It’s normal for a baby or young child to choke and cough from time to time. When it happens frequently, there could be cause for concern. These episodes are typically due to aspiration, food or liquid accidentally entering the airway. There are a number of potential causes, and your child’s doctor will develop a treatment plan based on your child’s unique case.
Signs and Symptoms
While choking and coughing are the most common signs, there are many possible symptoms that accompany swallowing disorders. They vary for babies and older children.
In babies, symptoms include:
• Choking and coughing while feeding
• Signs of discomfort during feeding, like watery eyes, irritability and grimacing
• Feeding times exceeding 30 minutes
• Face flushing or turning blue during or immediately after swallowing
• Faster or stopped breathing during feeding
• Weak sucking
• Wet-sounding breathing and vocalizations after feeding
• Slight fever after feeding
• Frequent lower respiratory infections
In older children, symptoms include:
• Choking and coughing while eating or drinking
• Frequent throat clearing
• Spontaneous choking on saliva
• Wet-sounding voice after meals
• Slight fever after meals
• Complaints of food feeling stuck
• Repeated lower respiratory infections
Some children have no obvious symptoms at all. It’s often not diagnosed until a lung infection develops.
Concerns and Complications
Repeatedly breathing in foods and liquids is more than just uncomfortable. It can pose a serious risk to your child’s health. Materials entering the airway can cause significant damage to delicate lung tissue. It can also trigger infections like aspiration pneumonia, a bacterial infection that causes fluid build up in the lungs. Pneumonia requires a long course of antibiotics to treat and can be life threatening.
In young children and babies, swallowing disorders make feeding difficult. This in turn leads to complications like dehydration, malnutrition and weight loss.
Causes and Risk Factors
The most common cause of swallowing disorders is dysphagia, a dysfunction in the muscles of the throat that control swallowing. Dysphagia is typically a symptom of a greater underlying problem, such as:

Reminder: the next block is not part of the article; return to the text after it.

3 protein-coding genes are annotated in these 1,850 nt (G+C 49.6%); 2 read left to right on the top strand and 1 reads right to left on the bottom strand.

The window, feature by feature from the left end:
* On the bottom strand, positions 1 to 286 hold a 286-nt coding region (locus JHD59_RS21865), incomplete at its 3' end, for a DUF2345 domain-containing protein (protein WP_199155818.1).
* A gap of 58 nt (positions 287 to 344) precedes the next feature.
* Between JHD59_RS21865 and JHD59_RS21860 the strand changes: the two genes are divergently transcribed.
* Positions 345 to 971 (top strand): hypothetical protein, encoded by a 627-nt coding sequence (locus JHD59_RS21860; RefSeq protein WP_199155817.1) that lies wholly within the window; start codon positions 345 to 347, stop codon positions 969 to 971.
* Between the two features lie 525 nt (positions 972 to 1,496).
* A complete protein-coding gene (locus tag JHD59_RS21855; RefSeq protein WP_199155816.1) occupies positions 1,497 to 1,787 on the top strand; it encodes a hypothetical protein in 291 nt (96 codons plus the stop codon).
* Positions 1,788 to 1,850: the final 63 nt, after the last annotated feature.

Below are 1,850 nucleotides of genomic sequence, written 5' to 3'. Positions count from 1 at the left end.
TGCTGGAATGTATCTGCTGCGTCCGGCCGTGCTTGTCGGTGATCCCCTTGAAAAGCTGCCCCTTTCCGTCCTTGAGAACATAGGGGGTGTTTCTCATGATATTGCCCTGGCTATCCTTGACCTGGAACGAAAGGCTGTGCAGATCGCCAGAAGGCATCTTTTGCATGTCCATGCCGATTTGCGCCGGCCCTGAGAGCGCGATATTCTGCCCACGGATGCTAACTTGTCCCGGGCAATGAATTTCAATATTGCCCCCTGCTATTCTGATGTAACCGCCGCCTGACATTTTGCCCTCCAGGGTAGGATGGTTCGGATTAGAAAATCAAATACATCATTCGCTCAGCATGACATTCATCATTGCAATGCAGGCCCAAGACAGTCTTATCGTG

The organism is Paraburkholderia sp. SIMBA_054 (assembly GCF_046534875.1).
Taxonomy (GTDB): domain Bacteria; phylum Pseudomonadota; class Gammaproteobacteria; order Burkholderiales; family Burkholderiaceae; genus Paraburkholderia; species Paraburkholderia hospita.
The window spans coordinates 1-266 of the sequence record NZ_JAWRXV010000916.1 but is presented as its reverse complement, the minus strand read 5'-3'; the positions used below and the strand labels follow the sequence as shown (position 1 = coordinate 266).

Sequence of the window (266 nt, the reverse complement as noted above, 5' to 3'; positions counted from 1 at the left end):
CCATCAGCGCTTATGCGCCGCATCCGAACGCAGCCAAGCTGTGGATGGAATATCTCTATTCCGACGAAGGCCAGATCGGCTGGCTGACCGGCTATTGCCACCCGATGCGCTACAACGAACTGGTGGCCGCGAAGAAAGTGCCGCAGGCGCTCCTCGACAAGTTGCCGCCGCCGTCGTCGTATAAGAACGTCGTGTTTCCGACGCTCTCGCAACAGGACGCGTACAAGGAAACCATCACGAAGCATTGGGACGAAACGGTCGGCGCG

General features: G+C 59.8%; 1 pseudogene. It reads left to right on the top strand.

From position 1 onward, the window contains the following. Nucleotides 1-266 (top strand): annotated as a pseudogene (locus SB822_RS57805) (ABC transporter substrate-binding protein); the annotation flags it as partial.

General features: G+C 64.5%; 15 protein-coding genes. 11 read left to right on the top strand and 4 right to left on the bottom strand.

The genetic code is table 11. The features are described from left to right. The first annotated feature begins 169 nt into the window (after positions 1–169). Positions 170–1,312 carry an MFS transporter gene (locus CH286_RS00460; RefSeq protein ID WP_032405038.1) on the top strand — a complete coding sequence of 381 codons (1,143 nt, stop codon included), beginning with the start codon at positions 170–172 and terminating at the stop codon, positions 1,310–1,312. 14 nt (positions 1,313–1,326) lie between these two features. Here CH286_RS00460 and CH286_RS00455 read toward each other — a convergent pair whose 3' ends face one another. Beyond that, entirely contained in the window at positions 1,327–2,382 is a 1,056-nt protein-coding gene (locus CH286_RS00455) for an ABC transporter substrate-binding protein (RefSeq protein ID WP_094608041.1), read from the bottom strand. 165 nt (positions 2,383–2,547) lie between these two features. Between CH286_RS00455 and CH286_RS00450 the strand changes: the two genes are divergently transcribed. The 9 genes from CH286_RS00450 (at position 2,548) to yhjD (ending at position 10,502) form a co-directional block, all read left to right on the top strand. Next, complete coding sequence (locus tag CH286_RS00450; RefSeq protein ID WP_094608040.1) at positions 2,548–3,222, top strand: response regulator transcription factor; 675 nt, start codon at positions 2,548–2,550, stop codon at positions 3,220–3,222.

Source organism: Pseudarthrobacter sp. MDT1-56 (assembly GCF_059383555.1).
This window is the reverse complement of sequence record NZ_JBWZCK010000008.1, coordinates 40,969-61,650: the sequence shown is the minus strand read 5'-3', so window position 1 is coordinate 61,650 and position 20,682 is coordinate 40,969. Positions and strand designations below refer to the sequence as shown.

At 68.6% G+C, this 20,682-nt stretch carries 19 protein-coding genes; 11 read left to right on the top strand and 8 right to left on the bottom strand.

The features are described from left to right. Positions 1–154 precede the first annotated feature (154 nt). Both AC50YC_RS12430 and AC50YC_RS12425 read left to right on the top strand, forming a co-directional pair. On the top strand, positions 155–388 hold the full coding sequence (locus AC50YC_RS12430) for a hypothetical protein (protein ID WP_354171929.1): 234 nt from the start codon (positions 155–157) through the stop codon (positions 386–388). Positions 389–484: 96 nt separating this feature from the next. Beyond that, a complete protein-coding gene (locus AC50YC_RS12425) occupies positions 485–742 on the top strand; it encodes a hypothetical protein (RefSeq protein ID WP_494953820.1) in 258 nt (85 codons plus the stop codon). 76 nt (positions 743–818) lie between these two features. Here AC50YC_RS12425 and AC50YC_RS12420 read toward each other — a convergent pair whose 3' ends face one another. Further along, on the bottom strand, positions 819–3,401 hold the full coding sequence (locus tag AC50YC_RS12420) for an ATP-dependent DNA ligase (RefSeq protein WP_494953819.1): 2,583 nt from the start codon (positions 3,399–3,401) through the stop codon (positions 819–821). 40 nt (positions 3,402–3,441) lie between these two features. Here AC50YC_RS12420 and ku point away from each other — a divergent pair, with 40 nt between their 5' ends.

• Structural abnormalities in the palate or esophagus
• Heart disease
• Delayed growth due to premature birth, low birth weight or conditions like Down syndrome
• Nervous system problems from brain damage, cerebral palsy or other concerns
• Neuromuscular diseases like muscular dystrophy or spinal muscular atrophy
• Medical procedures involving the throat like tracheostomy or a nasogastric tube
Sometimes, the difficulty is a result of a more indirect concern like:
• Acid reflux (GERD) pushing stomach contents back into the throat
• Excessive saliva production
• Poor timing and coordination
• Rejection of certain foods due to conditions like autism
• Lethargy from other medical conditions
Getting a Diagnosis
Swallowing is split into three phases. During the oral phase, food enters and is manipulated in the mouth. In the pharyngeal phase, food is just beginning to enter the throat. The airway is supposed to close to keep food and liquid out. In the esophageal phase, the throat moves to allow food into the stomach without stomach contents coming back up. A choking problem can arise at any of these phases, and a thorough evaluation is needed to identify which one.
Your child’s consultation will begin with a thorough medical history, physical exam and possibly some blood work. You can then expect your child to get a clinical swallow evaluation. During this session, your child will be given a variety of substances to eat and drink. The doctor will evaluate your child’s movement, comfort, behavior, posture and any choking or coughing that occurs.
To get a better look at the structures in your child’s throat, two other evaluations may be recommended:
• Fiberoptic Endoscopic Evaluation: a tiny camera is inserted into your child’s throat to monitor internal structures while they swallow
• Modified Barium Swallow Study: after your child drinks a barium solution to help with imaging, swallowing is viewed via x-ray
Your ENT will develop a treatment plan based on where in the swallowing process your child is having difficulty and what the underlying cause is.
Some common treatments include:
• Surgery to correct structural abnormalities like a cleft palate
• Medications or surgery to address acid reflux
• Medications or surgery to address excessive saliva production
• Changing your child’s posture and positioning during meals
• Dietary changes
• Feeding therapy, which includes things like swallowing exercises and slow introduction of new foods
• Behavior management
Most children’s swallowing disorders improve over time. Children with severe difficulty swallowing may need a feeding tube until they can eat normally. A feeding tube, or nasogastric tube, is a thin tube that runs through the nose into the stomach. Your child’s ENT will monitor your child’s condition carefully and help them transition back to normal feeding as soon as possible.
If you suspect your child is suffering from chronic aspiration, it’s important to seek treatment before serious complications arise. Give Pediatric ENT of Oklahoma a call to schedule a consultation today.